California Employment Law Update

Category Archives: Disability

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March 2021 California Employment Law Notes

We invite you to review our newly-posted March 2021 California Employment Law Notes, a comprehensive review of the latest and most significant developments in California employment law. The highlights include: Trial Court Properly Dismissed Employee’s CFRA And Disability Discrimination Claims LAUSD Teacher Can Proceed With Claim For Disability Allegedly Caused By School’s Wi-Fi System Supreme … Continue Reading

LAUSD Teacher Can Proceed With Claim For Disability Allegedly Caused By School’s Wi-Fi System

Brown v. Los Angeles Unified School Dist., 2021 WL 631030 (Cal. Ct. App. 2021) Laurie Brown, a teacher at Millikan Middle School, alleged she experienced chronic pain, which was allegedly caused by a new Wi-Fi system the school had installed.  Brown’s medical provider diagnosed her with “electromagnetic hypersensitivity sensitivity” (EHS).  Brown eventually quit, claiming she could … Continue Reading

Trial Court Properly Dismissed Employee’s CFRA And Disability Discrimination Claims

Choochagi v. Barracuda Networks, Inc., 60 Cal. App. 5th 444 (2021) George Choochagi worked as a technical support manager for Barracuda Networks where he reported to Hossein Ghazizadeh.  Choochagi complained to HR that Ghazizadeh had made inappropriate sexual comments to him about having sex with women at the office and about Choochagi’s not being “man enough” … Continue Reading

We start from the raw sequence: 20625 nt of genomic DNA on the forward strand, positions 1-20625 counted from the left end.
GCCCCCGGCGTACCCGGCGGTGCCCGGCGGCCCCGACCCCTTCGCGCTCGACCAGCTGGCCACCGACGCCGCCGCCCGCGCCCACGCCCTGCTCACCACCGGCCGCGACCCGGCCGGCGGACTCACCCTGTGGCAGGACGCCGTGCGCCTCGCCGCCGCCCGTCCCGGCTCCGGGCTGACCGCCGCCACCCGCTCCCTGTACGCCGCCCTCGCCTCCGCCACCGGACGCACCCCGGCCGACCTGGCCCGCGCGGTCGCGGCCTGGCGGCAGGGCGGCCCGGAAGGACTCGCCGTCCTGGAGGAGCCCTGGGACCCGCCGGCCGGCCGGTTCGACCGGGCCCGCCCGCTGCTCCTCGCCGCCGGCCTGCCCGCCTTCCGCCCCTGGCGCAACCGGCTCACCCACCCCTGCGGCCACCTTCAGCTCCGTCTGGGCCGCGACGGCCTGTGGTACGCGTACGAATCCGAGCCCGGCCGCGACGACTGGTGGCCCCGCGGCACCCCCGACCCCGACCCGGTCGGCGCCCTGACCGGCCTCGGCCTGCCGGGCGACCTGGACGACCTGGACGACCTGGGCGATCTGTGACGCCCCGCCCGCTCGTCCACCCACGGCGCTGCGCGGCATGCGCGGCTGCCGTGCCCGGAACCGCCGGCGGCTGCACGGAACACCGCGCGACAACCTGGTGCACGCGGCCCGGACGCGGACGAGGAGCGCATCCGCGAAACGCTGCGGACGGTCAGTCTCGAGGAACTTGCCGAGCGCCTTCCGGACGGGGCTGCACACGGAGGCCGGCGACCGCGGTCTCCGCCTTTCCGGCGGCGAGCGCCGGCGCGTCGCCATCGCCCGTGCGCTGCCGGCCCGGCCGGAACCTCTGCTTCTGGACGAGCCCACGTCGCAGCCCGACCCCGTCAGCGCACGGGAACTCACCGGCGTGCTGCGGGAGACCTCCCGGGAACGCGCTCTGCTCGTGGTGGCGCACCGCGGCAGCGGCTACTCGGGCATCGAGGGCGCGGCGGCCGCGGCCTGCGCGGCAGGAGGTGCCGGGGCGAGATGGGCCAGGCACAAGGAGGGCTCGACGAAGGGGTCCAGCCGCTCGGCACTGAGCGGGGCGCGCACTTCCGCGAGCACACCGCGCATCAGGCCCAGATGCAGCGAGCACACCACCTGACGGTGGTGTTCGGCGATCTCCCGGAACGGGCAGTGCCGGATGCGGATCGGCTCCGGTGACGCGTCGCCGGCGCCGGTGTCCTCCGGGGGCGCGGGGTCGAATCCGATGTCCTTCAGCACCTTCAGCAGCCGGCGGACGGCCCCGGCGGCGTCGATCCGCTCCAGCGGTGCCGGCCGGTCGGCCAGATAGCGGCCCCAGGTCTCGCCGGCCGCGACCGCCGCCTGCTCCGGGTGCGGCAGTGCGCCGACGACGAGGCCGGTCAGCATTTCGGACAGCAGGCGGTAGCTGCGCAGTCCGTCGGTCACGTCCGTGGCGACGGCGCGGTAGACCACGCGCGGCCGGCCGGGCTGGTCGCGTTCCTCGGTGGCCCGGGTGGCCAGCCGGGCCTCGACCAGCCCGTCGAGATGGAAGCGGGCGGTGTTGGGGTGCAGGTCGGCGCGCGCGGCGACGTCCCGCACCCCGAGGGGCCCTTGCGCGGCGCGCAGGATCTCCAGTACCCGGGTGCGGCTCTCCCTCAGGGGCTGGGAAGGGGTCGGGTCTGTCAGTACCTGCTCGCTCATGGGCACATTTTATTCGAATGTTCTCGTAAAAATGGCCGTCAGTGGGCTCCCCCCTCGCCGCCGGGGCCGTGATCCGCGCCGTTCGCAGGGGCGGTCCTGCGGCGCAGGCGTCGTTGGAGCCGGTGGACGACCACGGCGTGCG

Nike “Just Does It” – Retail Employees Will Wear Transparent Masks

Last summer, Nike began requiring its retail employees to wear masks to combat the spread of COVID-19. A few weeks later, Cali Bunn entered one of its San Diego-area stores to purchase some shoes. Ms. Bunn is deaf and, like other deaf and hearing-impaired customers, relies on her ability to read other’s lips to communicate. … Continue Reading

January 2021 California Employment Law Notes

We invite you to review our newly-posted January 2021 California Employment Law Notes, a comprehensive review of the latest and most significant developments in California employment law. The highlights include: Bank Employee Who Was Harassed By A Customer Can Proceed With Sexual Harassment Claim Laid-Off Employee Was Not Discriminated Against On The Basis Of Age … Continue Reading

Court Reverses $2.9 Million Jury Verdict For Failure To Accommodate Employee’s Disability

Shirvanyan v. Los Angeles Community Coll. Dist., 2020 WL 7706321 (Cal. Ct. App. 2020) Anahit Shirvanyan, a former kitchen assistant employed by the District, alleged the District failed to reasonably accommodate and/or engage in the interactive process with her based upon two injuries she had suffered (a wrist injury from carpal tunnel syndrome and a … Continue Reading

May 2020 California Employment Law Notes

We invite you to review our newly-posted May 2020 California Employment Law Notes, a comprehensive review of the latest and most significant developments in California employment law. The highlights include: Court Reverses $13 Million Gender Discrimination Verdict Entered Against UCLA Court Affirms $2.9 Million Verdict Against Employer That Failed To Obtain Green Card For Employee … Continue Reading

Court Orders Higher Prevailing-Plaintiff Attorneys’ Fees In Disability Discrimination Case

Caldera v. California Dep’t of Corrs. & Rehab., 2020 WL 2109751 (Cal. Ct. App. 2020) Augustine Caldera is a correctional officer at a state prison who stutters when he speaks. Caldera alleged that the prison’s employees, including a supervisor, “mocked and mimicked” his stutter at least a dozen times over a period of two years. … Continue Reading